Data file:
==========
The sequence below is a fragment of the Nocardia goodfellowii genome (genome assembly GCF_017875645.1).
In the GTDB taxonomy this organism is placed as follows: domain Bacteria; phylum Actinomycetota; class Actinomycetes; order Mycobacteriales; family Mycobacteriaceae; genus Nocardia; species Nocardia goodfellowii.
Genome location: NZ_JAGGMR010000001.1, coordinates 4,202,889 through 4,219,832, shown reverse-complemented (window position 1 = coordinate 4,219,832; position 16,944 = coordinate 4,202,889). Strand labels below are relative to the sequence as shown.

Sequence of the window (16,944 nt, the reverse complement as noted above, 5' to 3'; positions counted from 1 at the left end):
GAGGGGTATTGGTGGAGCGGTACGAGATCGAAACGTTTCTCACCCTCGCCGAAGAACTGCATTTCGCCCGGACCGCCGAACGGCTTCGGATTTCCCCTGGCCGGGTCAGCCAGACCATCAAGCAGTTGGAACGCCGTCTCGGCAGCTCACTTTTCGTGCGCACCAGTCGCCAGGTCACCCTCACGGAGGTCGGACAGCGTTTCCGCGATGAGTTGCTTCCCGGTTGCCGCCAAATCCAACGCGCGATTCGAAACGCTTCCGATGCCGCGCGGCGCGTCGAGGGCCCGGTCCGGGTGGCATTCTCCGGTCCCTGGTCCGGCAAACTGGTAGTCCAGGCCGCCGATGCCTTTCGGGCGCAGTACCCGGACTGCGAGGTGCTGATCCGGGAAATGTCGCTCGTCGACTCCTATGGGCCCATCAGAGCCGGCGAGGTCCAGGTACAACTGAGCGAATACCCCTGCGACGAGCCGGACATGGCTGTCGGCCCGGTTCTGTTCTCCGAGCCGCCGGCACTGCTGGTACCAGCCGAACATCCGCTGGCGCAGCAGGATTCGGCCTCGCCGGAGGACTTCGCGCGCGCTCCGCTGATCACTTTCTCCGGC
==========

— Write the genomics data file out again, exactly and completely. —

The sequence below is a fragment of the Nocardia goodfellowii genome (genome assembly GCF_017875645.1).
In the GTDB taxonomy this organism is placed as follows: domain Bacteria; phylum Actinomycetota; class Actinomycetes; order Mycobacteriales; family Mycobacteriaceae; genus Nocardia; species Nocardia goodfellowii.
Genome location: NZ_JAGGMR010000001.1, coordinates 4,202,889 through 4,219,832, shown reverse-complemented (window position 1 = coordinate 4,219,832; position 16,944 = coordinate 4,202,889). Strand labels below are relative to the sequence as shown.

Sequence of the window (16,944 nt, the reverse complement as noted above, 5' to 3'; positions counted from 1 at the left end):
GAGGGGTATTGGTGGAGCGGTACGAGATCGAAACGTTTCTCACCCTCGCCGAAGAACTGCATTTCGCCCGGACCGCCGAACGGCTTCGGATTTCCCCTGGCCGGGTCAGCCAGACCATCAAGCAGTTGGAACGCCGTCTCGGCAGCTCACTTTTCGTGCGCACCAGTCGCCAGGTCACCCTCACGGAGGTCGGACAGCGTTTCCGCGATGAGTTGCTTCCCGGTTGCCGCCAAATCCAACGCGCGATTCGAAACGCTTCCGATGCCGCGCGGCGCGTCGAGGGCCCGGTCCGGGTGGCATTCTCCGGTCCCTGGTCCGGCAAACTGGTAGTCCAGGCCGCCGATGCCTTTCGGGCGCAGTACCCGGACTGCGAGGTGCTGATCCGGGAAATGTCGCTCGTCGACTCCTATGGGCCCATCAGAGCCGGCGAGGTCCAGGTACAACTGAGCGAATACCCCTGCGACGAGCCGGACATGGCTGTCGGCCCGGTTCTGTTCTCCGAGCCGCCGGCACTGCTGGTACCAGCCGAACATCCGCTGGCGCAGCAGGATTCGGCCTCGCCGGAGGACTTCGCGCGCGCTCCGCTGATCACTTTCTCCGGC